Suppliers will be excluded from major government contracts if they cannot demonstrate fair and effective payment practices with their sub-contractors, under a package of tough new measures announced by the U.K. government. The measures are designed to level the playing field for small businesses bidding on government contracts.

Other plans include allowing sub-contractors to have greater access to buying authorities to report poor payment performance, signalling the government’s commitment to improving payment practice in the United Kingdom. Further requirements mean suppliers will have to advertise sub-contracting opportunities through the Contracts Finder website, and to provide the government with data showing how businesses in their supply chain, including small businesses, are benefiting from supplying to central government.

On 10 April 2018, the Prime Minister wrote to members of her Cabinet to nominate a “small business champion” minister in each department to ensure that small- and medium-sized enterprises (SMEs) are given a fair opportunity. This package of measures is designed to ensure that more businesses, including smaller firms, will be able to supply goods and services to the public sector, while also making public procurement more transparent.

According to recent figures, the U.K. government spent £5.6 billion directly with small businesses. Taking into account sub-contracts to small businesses from large suppliers, total spend rose to £12.2 billion.

“This government is listening to the business community and is committed to levelling the playing field for smaller suppliers to win work in the public sector,” Cabinet Office Minister Oliver Dowden said in a statement. “We have set a challenging aspiration that 33 percent of procurement spend should be with small businesses by 2022—and are doing more than ever to break down barriers for smaller firms.”

Continued Dowden: “Small businesses are the backbone of the U.K. economy and play a key role in helping us to build a strong, viable private sector that delivers value for taxpayers and jobs for millions all over the United Kingdom.”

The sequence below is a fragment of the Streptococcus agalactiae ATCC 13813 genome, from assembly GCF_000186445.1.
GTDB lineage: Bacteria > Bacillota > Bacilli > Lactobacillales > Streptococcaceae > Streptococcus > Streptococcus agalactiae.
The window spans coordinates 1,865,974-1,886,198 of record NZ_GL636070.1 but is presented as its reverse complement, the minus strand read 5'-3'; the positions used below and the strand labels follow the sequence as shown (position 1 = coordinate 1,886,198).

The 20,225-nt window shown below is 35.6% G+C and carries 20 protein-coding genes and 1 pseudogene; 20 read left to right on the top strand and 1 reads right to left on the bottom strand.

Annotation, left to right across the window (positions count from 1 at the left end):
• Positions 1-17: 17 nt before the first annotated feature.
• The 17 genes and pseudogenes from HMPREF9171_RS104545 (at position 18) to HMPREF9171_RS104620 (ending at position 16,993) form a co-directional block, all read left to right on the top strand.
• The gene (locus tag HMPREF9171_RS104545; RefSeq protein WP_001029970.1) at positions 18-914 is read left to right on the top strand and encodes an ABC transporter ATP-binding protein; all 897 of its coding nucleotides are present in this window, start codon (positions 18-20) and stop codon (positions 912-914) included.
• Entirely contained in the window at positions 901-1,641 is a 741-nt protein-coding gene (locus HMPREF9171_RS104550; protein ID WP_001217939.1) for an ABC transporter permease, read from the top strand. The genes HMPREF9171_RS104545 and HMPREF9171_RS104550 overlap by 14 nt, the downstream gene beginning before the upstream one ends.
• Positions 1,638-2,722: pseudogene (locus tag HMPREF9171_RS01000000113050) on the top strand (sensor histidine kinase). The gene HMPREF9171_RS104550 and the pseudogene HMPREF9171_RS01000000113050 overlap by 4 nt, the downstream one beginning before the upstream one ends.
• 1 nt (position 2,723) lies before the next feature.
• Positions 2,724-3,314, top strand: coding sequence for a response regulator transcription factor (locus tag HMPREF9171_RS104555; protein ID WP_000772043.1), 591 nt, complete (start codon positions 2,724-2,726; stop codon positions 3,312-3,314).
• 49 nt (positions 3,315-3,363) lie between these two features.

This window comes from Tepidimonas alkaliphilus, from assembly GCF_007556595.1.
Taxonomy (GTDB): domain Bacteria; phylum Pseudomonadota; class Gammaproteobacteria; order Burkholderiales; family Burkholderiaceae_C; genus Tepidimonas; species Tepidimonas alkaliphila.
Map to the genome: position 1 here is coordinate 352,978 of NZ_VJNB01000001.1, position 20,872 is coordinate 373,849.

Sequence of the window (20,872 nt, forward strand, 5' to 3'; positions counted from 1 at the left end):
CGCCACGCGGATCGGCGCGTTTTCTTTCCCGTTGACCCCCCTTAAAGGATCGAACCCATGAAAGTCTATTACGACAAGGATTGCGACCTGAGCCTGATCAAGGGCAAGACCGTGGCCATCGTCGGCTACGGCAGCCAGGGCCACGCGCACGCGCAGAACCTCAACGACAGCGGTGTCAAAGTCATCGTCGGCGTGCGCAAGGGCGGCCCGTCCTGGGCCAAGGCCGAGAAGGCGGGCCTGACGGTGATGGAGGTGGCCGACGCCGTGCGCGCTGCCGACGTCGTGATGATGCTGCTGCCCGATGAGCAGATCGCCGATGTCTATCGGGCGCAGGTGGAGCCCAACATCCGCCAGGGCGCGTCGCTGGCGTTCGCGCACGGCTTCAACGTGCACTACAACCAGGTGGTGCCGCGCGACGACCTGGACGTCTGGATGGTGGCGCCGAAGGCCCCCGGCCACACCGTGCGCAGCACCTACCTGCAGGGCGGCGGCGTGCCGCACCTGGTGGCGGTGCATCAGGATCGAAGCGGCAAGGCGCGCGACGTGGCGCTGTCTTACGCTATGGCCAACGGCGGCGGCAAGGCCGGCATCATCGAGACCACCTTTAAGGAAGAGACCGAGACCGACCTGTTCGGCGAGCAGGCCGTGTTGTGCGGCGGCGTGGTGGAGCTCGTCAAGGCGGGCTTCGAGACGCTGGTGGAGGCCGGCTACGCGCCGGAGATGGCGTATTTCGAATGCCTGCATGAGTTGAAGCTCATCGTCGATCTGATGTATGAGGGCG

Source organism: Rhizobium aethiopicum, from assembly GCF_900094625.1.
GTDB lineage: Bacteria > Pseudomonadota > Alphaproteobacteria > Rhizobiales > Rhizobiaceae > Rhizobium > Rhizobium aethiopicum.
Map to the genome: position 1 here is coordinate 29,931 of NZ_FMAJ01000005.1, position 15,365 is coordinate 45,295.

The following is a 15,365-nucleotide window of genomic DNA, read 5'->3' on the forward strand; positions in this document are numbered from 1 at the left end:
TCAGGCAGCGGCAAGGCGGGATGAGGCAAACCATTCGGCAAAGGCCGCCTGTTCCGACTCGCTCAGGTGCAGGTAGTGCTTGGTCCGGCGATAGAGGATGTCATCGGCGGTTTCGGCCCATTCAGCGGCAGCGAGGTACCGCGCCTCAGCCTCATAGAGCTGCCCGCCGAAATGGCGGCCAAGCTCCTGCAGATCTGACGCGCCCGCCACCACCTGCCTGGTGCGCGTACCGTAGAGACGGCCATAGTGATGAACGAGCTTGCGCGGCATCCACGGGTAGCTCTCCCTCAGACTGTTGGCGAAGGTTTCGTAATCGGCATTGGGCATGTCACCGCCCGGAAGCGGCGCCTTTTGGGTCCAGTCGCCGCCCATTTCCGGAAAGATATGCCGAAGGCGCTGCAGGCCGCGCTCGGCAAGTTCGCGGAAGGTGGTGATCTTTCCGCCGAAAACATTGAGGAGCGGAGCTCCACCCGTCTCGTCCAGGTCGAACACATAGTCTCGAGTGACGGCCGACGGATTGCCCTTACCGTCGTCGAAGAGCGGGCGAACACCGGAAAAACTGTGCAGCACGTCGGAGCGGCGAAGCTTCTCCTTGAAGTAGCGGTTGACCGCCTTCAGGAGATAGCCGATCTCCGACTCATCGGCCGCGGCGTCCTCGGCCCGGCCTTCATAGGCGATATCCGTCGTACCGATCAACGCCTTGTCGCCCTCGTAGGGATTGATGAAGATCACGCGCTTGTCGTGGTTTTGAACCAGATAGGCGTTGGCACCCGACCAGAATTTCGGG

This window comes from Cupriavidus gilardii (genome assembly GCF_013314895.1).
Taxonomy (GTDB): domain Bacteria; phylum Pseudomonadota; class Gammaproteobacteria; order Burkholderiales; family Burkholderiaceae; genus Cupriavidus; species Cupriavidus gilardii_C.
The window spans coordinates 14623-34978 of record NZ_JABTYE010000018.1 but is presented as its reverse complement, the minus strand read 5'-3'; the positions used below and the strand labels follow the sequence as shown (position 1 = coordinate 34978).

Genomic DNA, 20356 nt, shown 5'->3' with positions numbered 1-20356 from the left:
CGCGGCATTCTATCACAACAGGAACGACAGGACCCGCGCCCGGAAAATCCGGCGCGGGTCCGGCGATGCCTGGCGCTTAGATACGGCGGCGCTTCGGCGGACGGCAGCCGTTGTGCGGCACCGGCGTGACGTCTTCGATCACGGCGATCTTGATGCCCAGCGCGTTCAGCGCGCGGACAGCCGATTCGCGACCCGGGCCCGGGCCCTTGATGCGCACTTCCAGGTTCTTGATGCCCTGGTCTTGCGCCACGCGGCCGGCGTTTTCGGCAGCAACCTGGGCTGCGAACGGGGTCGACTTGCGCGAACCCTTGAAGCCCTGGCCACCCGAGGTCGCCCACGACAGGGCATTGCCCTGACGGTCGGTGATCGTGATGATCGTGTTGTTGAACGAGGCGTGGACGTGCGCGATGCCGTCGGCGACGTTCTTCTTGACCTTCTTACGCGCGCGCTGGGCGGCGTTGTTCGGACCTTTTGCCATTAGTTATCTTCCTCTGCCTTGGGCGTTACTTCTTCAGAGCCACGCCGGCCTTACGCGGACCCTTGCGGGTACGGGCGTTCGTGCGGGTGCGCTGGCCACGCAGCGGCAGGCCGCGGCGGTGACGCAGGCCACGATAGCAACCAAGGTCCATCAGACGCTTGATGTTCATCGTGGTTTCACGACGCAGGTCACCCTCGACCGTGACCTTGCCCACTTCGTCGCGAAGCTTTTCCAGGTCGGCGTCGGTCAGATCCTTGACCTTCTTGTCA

Industry response

Dowden discussed these plans during a roundtable event in March, attended by the Federation of Small Businesses (FSB), the Confederation of British Industry, and industry bodies representing social enterprises, entrepreneurs, and Chambers of Commerce. This group of organisations represents more than two million small businesses across the United Kingdom.

Each year, the U.K. public sector spends over £200 billion on goods and services from third parties. “As such a large and prominent customer in the economy, the government has a pivotal role to play in demonstrating what it is to be a good client,” Mike Cherry, national chairman of the FSB, said in a statement.

Cherry praised the government’s new package boosting SME procurement, which will clamp down on poor payment practice throughout public procurement supply chains. “Companies who pay late should not be rewarded with public-sector contracts,” he said. “We need a robust public procurement process that holds larger companies to account for their payment practices.”

Research conducted by Dun & Bradstreet—a firm that provides commercial data, analytics, and insights for business—found that SMEs in the United Kingdom are owed an average of £63,881 in late payments at any one time. This can lead to cash flow problems, stifle growth, and in extreme cases lead to business failure. “The government’s announcement is a positive step in addressing what is a tough and long-standing issue for the U.K.’s small businesses,” says Ed Thorne, U.K. managing director at Dun & Bradstreet.

“Government measures are an important part of the solution, but SMEs can also take steps to protect themselves and mitigate the impact of late payments on their business,” Thorne adds. “At present, one-third of small businesses don’t credit check any customers. Small businesses can use credit information to independently assess the financial and payment risk of customers prior to agreeing credit terms, to help identify the worst performers.”